You say at least you don’t need a special reader to read a paper book, but you DO need the actual book. As Amy points out, obtaining paper books isn’t an easy thing for everyone.

      Really you’re right: all books should be available in all formats. Eventually they will be. This nonsense will have to come to an end.

  3. King’s view is so annoying — like you, I ran out of space to store my print books long ago, so ebooks are very handy. I love the ability to be able to search an ebook for a specific passage, and how I can read them at night without a light that will keep my husband away. I am also at that point in my life where I love the ability to increase the font size on my ebooks.

    Ebooks was absolutely essential to my mom who has macular degeneration. Her ipad and ebooks were the only way she could continue to read for years longer than print books would let her. (Now she’s legally blind she’s going to audio books but she misses the experience of reading herself instead of being forced to listen to the narrative’s spin.)

    Don’t get me started on how the used book stores won’t take hardbacks as trade ins anymore, or how hard hardbacks are to hold. Or the extra price, as you mentioned. It makes Mr. King come off as a money grubber…

    1. LOL on the typos, Leah – no biggie. (Though they’d irritate me, too.) But, oh yes, bless those adjustable fonts! I remember scouring the bookstores (the ONLY venue) for large print books for my grandmother. They only printed some books that way and she wanted to read romance novels (of course), which were even more scarce. I do NOT miss those bad old days!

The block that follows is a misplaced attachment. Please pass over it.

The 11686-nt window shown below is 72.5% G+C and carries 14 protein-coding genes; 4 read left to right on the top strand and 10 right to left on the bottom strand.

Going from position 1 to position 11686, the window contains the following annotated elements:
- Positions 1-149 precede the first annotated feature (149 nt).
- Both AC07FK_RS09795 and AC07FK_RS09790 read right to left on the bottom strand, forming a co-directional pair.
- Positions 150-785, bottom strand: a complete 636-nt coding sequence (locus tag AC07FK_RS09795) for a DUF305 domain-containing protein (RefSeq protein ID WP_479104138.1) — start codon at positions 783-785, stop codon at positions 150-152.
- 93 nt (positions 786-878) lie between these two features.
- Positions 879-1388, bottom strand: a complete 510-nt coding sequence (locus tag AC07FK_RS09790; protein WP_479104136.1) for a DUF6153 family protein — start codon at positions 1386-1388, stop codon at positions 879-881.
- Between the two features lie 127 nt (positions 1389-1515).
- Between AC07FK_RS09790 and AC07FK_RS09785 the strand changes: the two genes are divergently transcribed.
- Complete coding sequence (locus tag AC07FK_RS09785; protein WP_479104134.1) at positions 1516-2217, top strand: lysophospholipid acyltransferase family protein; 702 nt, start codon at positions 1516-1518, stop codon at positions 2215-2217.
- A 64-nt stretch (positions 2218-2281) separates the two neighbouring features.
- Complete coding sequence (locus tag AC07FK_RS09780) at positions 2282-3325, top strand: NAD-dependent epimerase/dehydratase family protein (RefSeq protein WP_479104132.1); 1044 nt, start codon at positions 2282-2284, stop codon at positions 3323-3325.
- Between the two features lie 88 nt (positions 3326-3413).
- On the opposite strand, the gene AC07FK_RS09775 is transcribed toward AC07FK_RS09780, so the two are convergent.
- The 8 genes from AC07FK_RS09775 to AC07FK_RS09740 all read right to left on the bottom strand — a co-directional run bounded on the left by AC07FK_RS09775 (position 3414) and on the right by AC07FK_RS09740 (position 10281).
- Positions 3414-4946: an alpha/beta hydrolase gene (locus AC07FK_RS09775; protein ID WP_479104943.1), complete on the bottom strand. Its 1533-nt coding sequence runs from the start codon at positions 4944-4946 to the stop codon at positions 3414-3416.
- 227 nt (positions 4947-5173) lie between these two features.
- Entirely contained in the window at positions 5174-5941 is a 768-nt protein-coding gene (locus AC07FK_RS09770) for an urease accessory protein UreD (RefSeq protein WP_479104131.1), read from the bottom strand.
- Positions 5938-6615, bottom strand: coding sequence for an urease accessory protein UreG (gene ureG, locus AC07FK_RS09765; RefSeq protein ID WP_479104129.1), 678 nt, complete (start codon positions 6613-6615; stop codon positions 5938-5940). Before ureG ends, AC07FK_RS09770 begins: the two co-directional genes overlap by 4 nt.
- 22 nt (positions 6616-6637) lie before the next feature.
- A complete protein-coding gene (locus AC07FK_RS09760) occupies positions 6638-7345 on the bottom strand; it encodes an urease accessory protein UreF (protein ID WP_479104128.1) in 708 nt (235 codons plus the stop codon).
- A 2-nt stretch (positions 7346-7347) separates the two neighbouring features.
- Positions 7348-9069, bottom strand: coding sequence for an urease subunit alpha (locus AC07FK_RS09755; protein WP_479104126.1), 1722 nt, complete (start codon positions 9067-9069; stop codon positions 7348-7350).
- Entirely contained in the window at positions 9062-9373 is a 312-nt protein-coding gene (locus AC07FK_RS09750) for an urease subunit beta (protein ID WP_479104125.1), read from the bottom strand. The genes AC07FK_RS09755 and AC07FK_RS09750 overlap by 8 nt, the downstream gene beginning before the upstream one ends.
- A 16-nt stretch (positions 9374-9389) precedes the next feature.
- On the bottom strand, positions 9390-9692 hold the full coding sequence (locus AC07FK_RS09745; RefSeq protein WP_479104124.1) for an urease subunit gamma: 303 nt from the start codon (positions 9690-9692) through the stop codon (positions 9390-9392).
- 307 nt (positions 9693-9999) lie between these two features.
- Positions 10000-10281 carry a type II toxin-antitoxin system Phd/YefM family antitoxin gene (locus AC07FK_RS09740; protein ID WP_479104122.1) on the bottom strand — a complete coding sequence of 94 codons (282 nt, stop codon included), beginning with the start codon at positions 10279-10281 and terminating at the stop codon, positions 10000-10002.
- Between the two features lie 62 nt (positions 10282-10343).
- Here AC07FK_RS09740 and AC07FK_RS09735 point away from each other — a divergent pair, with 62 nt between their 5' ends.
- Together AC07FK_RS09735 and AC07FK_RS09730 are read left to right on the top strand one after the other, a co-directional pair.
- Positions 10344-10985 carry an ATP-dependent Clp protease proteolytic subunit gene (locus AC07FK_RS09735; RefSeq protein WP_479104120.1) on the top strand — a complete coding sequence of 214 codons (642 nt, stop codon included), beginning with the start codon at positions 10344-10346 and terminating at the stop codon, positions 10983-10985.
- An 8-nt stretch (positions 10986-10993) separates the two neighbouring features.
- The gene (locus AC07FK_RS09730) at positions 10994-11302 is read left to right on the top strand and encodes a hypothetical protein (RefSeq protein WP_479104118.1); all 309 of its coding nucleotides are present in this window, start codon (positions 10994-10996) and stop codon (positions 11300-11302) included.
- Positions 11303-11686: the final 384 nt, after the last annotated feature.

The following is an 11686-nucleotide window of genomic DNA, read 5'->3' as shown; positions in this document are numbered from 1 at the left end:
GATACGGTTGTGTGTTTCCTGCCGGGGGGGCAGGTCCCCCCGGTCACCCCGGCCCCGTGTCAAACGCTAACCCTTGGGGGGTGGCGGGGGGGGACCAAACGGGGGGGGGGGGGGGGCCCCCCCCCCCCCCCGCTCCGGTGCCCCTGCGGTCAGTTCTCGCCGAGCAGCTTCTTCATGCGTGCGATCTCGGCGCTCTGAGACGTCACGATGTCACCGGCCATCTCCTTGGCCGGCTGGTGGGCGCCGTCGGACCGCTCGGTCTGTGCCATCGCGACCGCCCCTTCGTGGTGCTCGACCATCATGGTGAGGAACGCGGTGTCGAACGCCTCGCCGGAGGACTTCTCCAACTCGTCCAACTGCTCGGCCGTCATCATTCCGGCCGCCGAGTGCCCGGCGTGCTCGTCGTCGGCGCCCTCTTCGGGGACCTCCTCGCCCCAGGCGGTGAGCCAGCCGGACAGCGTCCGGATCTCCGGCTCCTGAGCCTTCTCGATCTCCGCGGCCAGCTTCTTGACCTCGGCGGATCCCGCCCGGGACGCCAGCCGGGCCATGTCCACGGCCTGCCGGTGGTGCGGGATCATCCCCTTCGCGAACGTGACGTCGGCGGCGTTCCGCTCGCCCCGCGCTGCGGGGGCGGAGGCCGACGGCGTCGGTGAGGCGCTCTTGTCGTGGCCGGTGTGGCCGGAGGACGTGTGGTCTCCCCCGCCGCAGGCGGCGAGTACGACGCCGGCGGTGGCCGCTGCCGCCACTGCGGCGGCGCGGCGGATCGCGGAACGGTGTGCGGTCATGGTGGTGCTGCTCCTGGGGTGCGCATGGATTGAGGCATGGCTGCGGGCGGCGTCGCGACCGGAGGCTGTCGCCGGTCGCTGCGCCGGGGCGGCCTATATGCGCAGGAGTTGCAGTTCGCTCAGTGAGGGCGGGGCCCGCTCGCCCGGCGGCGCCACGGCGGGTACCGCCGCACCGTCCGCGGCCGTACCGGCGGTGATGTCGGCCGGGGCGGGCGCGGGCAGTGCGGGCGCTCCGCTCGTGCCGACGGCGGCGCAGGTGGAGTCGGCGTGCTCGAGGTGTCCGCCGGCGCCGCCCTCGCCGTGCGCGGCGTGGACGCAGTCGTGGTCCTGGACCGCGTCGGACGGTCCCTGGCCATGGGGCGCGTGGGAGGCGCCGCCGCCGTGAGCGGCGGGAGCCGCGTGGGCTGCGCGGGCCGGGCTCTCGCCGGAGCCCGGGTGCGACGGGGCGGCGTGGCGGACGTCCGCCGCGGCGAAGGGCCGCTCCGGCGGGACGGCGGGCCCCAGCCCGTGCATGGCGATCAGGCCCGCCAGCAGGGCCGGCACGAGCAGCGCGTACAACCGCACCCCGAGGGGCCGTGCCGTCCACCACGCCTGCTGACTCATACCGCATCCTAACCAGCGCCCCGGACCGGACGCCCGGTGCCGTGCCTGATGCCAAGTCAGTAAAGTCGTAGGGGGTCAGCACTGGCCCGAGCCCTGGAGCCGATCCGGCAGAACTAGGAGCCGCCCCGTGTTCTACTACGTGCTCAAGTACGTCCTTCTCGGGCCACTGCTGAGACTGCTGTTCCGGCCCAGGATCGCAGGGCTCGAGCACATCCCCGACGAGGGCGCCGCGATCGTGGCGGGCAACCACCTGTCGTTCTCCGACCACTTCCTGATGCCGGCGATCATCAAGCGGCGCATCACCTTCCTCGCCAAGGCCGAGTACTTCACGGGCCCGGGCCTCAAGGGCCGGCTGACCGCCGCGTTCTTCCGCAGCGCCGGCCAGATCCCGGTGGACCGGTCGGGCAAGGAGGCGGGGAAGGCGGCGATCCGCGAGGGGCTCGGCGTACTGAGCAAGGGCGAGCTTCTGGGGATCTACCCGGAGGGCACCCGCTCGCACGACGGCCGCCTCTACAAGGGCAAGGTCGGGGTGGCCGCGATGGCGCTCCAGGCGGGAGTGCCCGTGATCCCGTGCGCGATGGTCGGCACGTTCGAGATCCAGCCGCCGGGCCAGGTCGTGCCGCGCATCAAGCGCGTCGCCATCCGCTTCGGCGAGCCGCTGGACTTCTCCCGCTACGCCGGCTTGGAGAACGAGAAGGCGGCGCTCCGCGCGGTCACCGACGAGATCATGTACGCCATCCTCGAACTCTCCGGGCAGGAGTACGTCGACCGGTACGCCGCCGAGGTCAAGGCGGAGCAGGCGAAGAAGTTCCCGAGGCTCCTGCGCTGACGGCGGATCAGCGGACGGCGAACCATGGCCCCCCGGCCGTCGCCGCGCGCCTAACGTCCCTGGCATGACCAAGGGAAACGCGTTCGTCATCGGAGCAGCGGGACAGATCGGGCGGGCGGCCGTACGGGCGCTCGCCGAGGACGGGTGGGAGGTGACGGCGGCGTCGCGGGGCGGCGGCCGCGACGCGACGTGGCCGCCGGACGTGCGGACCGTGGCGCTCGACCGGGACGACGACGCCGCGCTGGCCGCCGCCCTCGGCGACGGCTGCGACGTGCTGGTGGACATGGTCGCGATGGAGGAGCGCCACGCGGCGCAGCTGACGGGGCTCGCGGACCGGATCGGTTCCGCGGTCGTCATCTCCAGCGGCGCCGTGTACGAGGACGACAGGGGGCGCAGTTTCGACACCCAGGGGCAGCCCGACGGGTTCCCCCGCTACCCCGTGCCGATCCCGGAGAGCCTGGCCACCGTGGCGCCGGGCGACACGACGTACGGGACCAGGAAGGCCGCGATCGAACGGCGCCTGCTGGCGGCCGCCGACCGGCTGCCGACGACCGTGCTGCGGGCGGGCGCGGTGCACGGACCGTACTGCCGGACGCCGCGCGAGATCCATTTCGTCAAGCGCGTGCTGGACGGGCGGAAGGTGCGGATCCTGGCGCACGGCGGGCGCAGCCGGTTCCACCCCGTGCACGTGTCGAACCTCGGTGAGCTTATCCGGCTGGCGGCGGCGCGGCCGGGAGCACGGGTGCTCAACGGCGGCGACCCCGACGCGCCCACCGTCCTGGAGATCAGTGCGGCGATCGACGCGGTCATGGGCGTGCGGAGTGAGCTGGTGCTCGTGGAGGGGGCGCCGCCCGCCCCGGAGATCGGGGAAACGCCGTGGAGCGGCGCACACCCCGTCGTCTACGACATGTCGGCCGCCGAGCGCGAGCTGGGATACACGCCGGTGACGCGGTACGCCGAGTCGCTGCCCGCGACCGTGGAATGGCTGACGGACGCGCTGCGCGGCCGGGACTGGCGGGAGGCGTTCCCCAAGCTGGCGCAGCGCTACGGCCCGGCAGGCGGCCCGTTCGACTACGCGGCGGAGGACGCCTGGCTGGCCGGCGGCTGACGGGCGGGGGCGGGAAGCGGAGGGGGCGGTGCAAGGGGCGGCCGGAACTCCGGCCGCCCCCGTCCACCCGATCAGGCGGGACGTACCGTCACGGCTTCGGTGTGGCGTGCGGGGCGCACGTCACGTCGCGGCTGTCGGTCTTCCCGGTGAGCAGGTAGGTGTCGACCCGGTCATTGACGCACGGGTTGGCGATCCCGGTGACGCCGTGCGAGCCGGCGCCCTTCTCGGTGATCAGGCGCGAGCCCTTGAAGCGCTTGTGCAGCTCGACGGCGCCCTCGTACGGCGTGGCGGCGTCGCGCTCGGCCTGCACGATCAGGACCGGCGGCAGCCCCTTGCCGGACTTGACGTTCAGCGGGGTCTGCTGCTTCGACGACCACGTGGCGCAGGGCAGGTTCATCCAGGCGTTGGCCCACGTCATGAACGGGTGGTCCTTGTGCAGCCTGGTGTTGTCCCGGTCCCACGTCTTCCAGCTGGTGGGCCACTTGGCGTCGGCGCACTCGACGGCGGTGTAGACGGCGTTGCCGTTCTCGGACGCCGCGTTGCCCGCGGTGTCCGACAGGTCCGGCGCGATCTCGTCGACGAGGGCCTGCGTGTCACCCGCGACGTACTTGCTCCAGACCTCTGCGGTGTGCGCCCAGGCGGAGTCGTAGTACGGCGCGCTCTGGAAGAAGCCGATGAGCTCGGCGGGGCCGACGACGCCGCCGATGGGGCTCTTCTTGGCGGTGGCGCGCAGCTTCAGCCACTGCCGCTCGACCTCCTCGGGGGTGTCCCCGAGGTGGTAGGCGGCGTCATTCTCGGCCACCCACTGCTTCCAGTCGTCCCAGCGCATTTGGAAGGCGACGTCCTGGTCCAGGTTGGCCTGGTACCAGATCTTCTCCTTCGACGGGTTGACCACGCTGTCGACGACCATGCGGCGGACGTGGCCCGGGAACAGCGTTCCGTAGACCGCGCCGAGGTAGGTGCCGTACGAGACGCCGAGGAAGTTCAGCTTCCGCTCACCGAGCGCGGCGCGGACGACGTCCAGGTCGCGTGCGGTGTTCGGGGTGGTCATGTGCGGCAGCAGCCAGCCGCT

4. Oh and did I mention that my Canadian bookstore doesn’t stock a lot of American paperbacks? That many times the only way I can buy them is as a digital?

    (and just noticed several typos in the above–“away” should be awake … and “ebooks was absolutely” of course should be “were”)

  5. I still like brick-and-mortar bookstores and libraries for the browsing experience. Sites like Amazon are great when you’re looking for something similar to what you typically read, but are a bit harder if you want to browse across multiple genres and discover something that you wouldn’t normally click on. In a traditional bookstore, I’m more likely to pick up a random book with an interesting cover. Most of the books that I purchase are from local independent bookstores.

    Oh, and I like to read in the bathtub, and electronics and water don’t mix particularly well. A paper book will dry if I accidentally drop it, an e-reader not so much.

    At the same time, I love my Kindle, and I do discover a lot of great authors through it. I enjoy the portability and the knowledge that when I read a great book that’s a part of the series, I can start the sequels immediately. I wish that King would have allowed a digital version of his book, because e-books vs. print books doesn’t have to be a zero sum kind of deal. I see the two being complementary.

    1. I miss that about the b&m stores, too, Grace. Though it very much depended on the store, whether I found books that interested me. I’ve been in a new town for several years and haven’t really “clicked” with any of the stores here, alas. Maybe I need to try again. I’ll have paper books next year, so I should probably invest.

      I read my Kindle in the bathtub – I just don’t drop it. 😉

      LOVE being able to start sequels immediately! It’s the best thing for a book-lover, ever! But yes, I agree, it does not have to be a zero sum deal. If you’re having to manipulate people into a particular course of action, then there’s something wrong.